So, how does this tie into fine-tuning?

The fine-tuning argument says this: the many observable parameters of the universe that permit human life to exist are so finely-tuned as to strongly imply the universe was designed by a personal being. Physicists have ruled out necessity as an explanation for fine-tuning; this means there is nothing in any physical theory or any extension of physical theory that requires the various physical parameters describing our universe to be the way they are. That leaves chance and design. For an atheist physicist, design is obviously out, which leaves chance as the only explanation. It turns out physicists aren’t very happy about this — they would have preferred necessity as the explanation — but, they’re philosophically stuck with chance. Since there is already a theoretical basis in physics for the multiverse, and chance is built into its framework, atheist physicists latch onto it as a means to explain away the appearance of fine-tuning. It also has the virtue of addressing point #1 above by providing an alternative to God as the creative force behind the universe.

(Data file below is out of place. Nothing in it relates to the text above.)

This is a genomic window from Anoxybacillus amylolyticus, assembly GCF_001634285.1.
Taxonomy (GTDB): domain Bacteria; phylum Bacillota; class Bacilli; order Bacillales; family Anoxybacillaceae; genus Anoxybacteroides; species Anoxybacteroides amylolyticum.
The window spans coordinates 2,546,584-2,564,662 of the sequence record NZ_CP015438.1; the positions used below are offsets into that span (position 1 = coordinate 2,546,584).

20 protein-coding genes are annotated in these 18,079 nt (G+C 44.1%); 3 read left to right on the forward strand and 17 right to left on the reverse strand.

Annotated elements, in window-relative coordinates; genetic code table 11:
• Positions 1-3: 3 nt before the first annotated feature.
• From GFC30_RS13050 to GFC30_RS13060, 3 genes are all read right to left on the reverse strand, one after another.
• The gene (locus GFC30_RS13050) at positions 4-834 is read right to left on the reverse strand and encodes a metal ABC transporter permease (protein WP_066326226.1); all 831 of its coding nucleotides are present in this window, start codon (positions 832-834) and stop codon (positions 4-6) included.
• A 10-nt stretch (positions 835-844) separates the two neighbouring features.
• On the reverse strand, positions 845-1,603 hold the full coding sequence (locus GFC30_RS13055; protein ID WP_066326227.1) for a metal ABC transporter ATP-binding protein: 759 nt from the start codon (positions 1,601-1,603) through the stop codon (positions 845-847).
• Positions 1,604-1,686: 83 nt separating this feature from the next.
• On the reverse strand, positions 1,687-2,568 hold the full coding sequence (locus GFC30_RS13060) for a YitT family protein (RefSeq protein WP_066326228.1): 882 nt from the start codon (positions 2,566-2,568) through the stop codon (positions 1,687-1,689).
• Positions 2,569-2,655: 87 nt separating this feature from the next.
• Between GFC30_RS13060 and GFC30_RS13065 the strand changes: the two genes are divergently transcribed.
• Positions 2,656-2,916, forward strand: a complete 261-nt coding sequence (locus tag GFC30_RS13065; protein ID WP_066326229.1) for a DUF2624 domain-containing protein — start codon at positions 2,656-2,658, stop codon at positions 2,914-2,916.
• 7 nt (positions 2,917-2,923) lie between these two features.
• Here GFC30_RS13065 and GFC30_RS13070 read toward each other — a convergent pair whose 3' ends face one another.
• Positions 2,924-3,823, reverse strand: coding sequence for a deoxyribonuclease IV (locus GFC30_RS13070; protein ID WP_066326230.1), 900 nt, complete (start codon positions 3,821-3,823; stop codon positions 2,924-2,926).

The so-far insurmountable problem with the multiverse is that there is no way to test it. One of the features of the multiverse is that each of the universes within it is causally separated from all of the other universes, which means there is no way we an observe any of them, directly or indirectly. There’s just no way we can peek outside of our universe to see if there are any others. So, we’re left with ambiguous evidence like inflation and “shadow particles” (ugh). Until physicists find a way to get around this problem, which is unlikely, the multiverse remains nothing more than a science-flavored idea.

3 thoughts on “Fire Back: Where the Readers Respond

  1. Where did “chance” come from? That sounds flippant, but it isn’t. Does multiverse theory somehow make infinite regression any more plausible?

  2. No, it doesn’t. I’ll admit the physics and math that lead to the multiverse are interesting, but when you start to examine the implications of the multiverse, it’s just implausible nonsense.

  3. “One of the features of the multiverse is that each of the universes within it is causally separated from all of the other universes, which means there is no way we an observe any of them, directly or indirectly. There’s just no way we can peek outside of our universe to see if there are any others.”

    Which makes it speculation, not empirical science. Nothing wrong with that by itself, of course, since speculation is part of the process.

    But if you can’t test it and there is no way to falsify the speculation by using the scientific method, it can only remain just that, a speculation.